However, yesterday Mr Johnson called for people to “recognise” the “serious risk to public health” posed by the new variant which has triggered these measures which also includes wider mask mandates and guidance to work from home.
Robbie Moore, who has represented Keighley since 2019, has said that he does not “believe that the package of the Plan B restrictions work in terms of reducing transmission.”
He is one of a cohort of relative Parliamentary newcomers who has said he cannot give the legislation his support.
Speaking to The Yorkshire Post yesterday he explained his concerns that the Covid pass - as well as the new guidance to work from home - could negatively impact businesses.
“Businesses who have spent a lot of money over the last 12 months making sure they are Covid secure, now have to ask staff to go home”, Mr Moore said.
“But it’s still perfectly reasonable for all of those colleagues to go to the pub.”
“Logically it doesn’t make any sense in terms of reducing transmission.
Mr Moore added: “This will make a difference to the small and medium businesses that are the backbone of our economy.”
The proposed Covid passes showing full vaccination or a recent negative test will be required for entry to indoor venues containing more than 500 people, unseated outdoor venues with more than 4,000 people, and any venue with more than 10,000 people, from tomorrow.
“It’s the first step in my view in them being implemented in much smaller businesses and in hospitality,” Mr Moore said, “and that is my worry”.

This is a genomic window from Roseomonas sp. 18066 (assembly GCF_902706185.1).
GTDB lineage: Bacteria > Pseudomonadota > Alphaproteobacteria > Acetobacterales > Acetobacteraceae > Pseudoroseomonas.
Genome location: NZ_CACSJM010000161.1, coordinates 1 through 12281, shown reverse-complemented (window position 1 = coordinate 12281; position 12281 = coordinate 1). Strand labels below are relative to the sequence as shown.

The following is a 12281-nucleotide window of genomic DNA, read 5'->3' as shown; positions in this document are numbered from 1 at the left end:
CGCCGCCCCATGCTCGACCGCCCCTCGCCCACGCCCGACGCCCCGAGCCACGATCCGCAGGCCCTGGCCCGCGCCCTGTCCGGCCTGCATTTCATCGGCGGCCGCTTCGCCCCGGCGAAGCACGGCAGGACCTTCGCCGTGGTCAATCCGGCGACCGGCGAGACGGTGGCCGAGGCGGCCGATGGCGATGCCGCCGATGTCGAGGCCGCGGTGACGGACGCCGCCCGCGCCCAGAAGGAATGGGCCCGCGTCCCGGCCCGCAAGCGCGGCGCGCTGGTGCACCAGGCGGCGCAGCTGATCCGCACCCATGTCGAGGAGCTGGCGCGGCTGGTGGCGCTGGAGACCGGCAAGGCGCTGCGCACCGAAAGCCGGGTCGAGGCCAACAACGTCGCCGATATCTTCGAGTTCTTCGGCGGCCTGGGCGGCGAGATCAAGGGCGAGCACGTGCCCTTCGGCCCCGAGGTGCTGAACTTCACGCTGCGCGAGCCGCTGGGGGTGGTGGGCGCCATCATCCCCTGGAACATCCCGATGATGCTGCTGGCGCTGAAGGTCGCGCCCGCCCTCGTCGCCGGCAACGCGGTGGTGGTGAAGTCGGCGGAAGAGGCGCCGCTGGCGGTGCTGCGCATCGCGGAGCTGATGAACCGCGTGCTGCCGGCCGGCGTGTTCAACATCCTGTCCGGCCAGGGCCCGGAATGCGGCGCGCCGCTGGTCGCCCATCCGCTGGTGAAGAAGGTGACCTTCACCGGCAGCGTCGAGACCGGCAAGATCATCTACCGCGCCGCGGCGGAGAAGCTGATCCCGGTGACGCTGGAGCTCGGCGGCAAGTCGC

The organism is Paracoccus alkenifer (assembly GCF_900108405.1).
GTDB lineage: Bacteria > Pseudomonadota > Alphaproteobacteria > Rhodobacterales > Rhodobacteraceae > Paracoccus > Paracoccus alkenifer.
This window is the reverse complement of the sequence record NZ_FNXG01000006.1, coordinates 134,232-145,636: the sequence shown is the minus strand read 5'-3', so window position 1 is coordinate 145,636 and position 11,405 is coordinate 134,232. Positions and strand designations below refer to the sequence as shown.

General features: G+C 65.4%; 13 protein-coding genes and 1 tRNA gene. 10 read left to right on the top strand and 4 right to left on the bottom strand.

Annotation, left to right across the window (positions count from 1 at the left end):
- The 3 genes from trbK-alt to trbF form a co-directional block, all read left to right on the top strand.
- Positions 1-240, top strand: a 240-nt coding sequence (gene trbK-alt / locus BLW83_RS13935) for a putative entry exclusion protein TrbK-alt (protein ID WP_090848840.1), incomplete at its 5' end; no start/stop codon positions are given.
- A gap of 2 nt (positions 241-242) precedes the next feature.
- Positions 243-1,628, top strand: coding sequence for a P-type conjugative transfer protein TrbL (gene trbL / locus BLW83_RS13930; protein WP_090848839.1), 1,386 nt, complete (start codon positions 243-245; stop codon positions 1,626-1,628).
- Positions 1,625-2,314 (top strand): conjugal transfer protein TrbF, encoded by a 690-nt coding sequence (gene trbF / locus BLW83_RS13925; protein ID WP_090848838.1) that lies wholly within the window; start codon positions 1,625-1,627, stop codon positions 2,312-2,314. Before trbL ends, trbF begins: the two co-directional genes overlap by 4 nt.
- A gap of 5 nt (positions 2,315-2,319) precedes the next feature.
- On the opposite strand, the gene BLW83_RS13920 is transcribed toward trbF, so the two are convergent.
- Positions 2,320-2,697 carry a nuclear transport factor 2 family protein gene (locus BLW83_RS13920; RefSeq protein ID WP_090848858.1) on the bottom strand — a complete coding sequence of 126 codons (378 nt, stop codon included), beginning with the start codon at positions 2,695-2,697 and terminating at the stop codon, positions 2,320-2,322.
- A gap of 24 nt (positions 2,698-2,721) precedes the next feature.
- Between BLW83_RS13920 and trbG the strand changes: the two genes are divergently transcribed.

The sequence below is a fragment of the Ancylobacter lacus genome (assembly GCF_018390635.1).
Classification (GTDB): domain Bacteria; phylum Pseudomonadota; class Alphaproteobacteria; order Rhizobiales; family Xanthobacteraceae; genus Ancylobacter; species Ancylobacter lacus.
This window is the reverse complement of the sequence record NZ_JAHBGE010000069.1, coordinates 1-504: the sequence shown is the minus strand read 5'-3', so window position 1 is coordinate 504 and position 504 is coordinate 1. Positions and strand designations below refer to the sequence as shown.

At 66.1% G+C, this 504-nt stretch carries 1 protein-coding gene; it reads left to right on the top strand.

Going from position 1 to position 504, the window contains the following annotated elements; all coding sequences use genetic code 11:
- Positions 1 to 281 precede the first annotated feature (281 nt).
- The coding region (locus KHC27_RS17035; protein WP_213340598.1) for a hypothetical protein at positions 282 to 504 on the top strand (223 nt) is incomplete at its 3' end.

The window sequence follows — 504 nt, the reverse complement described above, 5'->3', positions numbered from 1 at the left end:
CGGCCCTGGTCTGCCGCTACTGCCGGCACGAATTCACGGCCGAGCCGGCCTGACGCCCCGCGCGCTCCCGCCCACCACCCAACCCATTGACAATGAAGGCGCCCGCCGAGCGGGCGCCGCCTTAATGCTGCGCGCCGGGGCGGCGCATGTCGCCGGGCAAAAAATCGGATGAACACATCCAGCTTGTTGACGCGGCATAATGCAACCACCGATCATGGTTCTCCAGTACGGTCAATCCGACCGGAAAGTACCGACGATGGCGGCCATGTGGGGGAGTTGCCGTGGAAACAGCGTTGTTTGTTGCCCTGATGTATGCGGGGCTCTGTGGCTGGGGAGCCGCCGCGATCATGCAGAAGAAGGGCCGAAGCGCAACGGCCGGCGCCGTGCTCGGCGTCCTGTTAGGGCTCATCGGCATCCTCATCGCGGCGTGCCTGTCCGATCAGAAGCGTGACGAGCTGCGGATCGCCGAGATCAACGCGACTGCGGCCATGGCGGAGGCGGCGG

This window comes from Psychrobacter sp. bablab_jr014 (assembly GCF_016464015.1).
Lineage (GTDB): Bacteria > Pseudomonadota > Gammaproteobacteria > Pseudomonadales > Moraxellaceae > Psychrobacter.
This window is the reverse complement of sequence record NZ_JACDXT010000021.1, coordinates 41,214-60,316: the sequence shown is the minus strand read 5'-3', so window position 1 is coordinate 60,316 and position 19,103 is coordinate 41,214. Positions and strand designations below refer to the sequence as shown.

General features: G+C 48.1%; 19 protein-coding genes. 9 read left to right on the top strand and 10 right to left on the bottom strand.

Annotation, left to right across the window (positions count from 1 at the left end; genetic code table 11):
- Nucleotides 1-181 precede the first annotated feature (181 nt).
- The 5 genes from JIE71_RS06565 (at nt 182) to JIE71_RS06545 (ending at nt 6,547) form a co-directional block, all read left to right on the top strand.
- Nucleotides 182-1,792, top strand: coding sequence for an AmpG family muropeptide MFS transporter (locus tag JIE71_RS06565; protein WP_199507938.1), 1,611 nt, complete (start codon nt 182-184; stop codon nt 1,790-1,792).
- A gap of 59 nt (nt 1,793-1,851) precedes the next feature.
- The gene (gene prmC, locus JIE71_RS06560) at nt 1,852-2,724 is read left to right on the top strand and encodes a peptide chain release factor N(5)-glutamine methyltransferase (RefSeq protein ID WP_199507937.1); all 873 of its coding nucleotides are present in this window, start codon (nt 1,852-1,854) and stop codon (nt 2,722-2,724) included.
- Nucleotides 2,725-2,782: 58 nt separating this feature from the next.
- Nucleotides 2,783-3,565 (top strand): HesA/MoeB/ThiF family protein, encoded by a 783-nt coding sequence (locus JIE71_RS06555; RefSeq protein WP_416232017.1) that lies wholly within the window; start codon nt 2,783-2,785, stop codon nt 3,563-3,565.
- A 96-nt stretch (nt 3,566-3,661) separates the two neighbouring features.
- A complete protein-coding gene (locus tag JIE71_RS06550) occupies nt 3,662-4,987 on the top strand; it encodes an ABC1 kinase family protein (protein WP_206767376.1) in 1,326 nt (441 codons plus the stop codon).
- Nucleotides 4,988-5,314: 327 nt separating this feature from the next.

Overall it is thought that around 75 Government MPs are considering rebelling against the Cabinet in the votes, however they are still likely to pass given that the Labour Party have pledged their support.
That would be a significant blow to Mr Johnson’s leadership, as he faces anger for allegedly rule-breaking parties in the run-up to Christmas last year.
Westminster is also on watch for the resignation of ministerial aides, with up to 10 parliamentary private secretaries reported to be preparing to quit to rebel against the plans.
Speaking yesterday, Mr Johnson warned MPs thinking of rebelling against Plan B measures needed to recognise there was “no room for complacency” in dealing with Omicron.
Asked about support among his backbenchers ahead of today’s crucial vote, the Prime Minister told broadcasters: “I think that what everybody needs to recognise is a couple of things – that Omicron is a very serious risk to public health, and that it’s spreading very fast,
“I think there’s no room for complacency.
“But we have the vaccines, our position remains incomparably better than it was last year.
“And I hope that people will also understand – colleagues in Westminster, around the country –
will also see that the measures we’re putting in place are balanced and proportionate.”
The Prime Minister’s official spokesman said: “We are facing a tidal wave of Omicron and these Plan B measures are a vital part of enabling us to buy time so that we can get more of these booster doses in arms and provide the protection that will protect both lives and livelihoods.”